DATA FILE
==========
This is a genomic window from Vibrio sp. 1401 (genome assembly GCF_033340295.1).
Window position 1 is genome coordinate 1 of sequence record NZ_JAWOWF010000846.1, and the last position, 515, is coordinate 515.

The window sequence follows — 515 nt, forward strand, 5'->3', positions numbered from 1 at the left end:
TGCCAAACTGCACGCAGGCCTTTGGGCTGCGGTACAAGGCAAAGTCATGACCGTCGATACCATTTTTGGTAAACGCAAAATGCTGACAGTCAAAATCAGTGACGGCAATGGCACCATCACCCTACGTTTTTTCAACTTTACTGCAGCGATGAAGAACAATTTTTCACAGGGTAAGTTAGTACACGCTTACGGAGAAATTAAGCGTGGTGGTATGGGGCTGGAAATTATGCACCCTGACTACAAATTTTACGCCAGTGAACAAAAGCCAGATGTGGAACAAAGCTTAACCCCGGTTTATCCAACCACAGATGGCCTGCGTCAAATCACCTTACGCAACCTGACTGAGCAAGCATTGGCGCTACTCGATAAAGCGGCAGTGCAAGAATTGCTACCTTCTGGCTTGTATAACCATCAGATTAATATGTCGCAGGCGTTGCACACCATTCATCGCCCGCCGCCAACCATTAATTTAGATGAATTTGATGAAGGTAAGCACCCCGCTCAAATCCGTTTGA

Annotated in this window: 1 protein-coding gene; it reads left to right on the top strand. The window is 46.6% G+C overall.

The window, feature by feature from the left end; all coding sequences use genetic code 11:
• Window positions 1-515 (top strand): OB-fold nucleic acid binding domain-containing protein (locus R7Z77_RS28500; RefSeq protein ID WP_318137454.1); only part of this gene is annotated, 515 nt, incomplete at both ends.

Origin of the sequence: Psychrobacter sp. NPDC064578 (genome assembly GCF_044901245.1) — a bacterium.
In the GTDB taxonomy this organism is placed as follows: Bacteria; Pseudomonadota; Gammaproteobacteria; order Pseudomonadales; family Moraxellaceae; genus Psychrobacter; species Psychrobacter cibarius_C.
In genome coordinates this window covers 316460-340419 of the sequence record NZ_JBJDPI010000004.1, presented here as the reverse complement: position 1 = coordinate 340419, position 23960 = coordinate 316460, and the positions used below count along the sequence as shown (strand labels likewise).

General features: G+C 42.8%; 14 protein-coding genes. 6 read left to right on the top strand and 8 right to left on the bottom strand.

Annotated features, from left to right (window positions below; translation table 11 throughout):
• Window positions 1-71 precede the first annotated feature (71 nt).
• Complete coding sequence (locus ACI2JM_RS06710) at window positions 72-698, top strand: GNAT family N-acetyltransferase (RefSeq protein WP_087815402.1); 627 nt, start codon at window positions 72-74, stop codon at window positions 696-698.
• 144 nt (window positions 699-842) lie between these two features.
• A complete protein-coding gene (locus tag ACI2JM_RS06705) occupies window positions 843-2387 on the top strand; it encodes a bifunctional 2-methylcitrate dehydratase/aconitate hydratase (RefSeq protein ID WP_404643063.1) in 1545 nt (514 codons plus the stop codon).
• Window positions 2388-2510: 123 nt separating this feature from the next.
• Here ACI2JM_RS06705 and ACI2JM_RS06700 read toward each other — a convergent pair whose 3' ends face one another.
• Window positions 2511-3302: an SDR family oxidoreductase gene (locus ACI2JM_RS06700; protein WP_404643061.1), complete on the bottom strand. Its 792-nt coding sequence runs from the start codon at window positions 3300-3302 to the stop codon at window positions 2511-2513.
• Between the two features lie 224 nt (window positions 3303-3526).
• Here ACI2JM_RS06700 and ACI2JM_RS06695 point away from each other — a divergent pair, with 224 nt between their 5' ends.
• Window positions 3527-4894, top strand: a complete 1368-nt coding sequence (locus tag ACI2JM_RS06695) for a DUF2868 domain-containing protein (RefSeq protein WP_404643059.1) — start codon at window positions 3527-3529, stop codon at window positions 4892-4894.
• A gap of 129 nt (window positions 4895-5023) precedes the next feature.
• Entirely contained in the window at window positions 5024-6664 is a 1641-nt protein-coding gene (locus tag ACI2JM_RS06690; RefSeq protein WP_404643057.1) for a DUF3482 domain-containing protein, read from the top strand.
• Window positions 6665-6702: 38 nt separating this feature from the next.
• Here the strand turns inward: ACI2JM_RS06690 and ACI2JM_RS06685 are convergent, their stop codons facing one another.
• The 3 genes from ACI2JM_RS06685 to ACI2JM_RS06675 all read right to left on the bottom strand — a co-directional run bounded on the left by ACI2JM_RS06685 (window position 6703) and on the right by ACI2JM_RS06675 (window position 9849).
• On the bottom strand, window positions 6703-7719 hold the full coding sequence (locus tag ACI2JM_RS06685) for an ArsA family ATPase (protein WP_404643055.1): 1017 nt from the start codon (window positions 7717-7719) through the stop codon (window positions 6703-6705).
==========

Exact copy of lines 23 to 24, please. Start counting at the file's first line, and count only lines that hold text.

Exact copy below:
• A gap of 129 nt (window positions 4895-5023) precedes the next feature.
• Entirely contained in the window at window positions 5024-6664 is a 1641-nt protein-coding gene (locus tag ACI2JM_RS06690; RefSeq protein WP_404643057.1) for a DUF3482 domain-containing protein, read from the top strand.